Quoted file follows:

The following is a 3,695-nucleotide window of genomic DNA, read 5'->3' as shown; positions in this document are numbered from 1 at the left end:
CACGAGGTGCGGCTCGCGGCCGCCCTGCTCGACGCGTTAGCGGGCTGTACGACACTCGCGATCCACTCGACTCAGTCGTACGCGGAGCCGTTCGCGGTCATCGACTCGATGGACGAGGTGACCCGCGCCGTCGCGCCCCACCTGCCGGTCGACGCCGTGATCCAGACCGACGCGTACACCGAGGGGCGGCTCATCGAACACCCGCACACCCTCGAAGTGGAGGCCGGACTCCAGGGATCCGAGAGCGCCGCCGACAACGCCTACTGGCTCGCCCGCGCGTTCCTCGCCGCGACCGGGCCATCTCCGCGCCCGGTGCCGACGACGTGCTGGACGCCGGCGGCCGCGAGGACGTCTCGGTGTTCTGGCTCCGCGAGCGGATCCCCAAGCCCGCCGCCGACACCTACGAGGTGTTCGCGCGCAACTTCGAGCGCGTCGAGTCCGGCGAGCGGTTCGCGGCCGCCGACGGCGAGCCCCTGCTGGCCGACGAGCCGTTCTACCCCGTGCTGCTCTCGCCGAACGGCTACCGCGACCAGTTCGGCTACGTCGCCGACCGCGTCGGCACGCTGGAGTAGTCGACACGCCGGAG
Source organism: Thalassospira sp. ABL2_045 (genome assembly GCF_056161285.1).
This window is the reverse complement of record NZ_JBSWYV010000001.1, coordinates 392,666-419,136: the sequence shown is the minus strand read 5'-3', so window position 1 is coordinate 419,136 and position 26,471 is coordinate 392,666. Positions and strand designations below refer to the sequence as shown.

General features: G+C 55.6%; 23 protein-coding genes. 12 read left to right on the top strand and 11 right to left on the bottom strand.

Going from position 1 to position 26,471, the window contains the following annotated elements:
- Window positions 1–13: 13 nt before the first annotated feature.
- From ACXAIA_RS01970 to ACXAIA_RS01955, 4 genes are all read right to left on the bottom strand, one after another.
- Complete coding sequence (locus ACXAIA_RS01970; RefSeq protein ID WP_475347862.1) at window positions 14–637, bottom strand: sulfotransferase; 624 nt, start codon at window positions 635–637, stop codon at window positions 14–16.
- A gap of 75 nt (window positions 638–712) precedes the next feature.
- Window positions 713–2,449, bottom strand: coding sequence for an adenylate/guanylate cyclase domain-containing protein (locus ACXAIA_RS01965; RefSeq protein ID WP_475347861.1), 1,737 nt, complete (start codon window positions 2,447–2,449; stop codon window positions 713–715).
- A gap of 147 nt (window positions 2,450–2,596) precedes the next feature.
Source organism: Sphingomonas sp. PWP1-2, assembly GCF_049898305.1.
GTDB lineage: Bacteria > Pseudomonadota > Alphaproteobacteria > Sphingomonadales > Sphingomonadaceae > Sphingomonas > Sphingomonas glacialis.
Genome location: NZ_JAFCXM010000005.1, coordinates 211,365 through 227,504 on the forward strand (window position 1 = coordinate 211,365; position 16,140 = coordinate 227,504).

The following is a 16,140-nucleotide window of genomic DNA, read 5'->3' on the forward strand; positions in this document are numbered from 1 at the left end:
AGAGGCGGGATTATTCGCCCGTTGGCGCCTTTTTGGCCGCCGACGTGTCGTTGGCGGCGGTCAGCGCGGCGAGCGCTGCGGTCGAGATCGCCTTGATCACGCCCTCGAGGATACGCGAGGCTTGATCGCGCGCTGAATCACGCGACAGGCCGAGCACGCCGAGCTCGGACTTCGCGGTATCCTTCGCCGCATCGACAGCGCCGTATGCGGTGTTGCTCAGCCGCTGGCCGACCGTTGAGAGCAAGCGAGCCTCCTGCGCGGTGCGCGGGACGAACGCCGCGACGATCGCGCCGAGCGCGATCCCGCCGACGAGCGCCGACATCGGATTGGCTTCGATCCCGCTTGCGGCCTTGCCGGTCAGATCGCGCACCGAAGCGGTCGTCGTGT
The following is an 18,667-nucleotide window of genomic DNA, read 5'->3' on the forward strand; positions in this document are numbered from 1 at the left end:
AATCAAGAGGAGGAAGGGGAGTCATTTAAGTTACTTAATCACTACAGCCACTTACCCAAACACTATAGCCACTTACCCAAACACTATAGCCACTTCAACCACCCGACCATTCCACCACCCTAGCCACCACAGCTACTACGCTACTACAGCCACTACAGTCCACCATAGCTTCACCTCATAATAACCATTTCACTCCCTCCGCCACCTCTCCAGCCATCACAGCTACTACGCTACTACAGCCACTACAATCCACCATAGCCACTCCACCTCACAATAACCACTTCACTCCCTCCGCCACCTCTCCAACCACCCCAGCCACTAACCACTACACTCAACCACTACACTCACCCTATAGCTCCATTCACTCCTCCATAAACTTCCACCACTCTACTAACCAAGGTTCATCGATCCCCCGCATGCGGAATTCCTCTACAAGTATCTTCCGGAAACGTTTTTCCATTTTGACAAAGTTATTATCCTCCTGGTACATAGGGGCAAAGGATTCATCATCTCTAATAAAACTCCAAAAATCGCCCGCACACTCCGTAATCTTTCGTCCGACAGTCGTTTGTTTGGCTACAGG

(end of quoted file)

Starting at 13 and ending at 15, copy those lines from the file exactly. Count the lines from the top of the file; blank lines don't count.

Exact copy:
Source organism: Sphingomonas sp. PWP1-2, assembly GCF_049898305.1.
GTDB lineage: Bacteria > Pseudomonadota > Alphaproteobacteria > Sphingomonadales > Sphingomonadaceae > Sphingomonas > Sphingomonas glacialis.
Genome location: NZ_JAFCXM010000005.1, coordinates 211,365 through 227,504 on the forward strand (window position 1 = coordinate 211,365; position 16,140 = coordinate 227,504).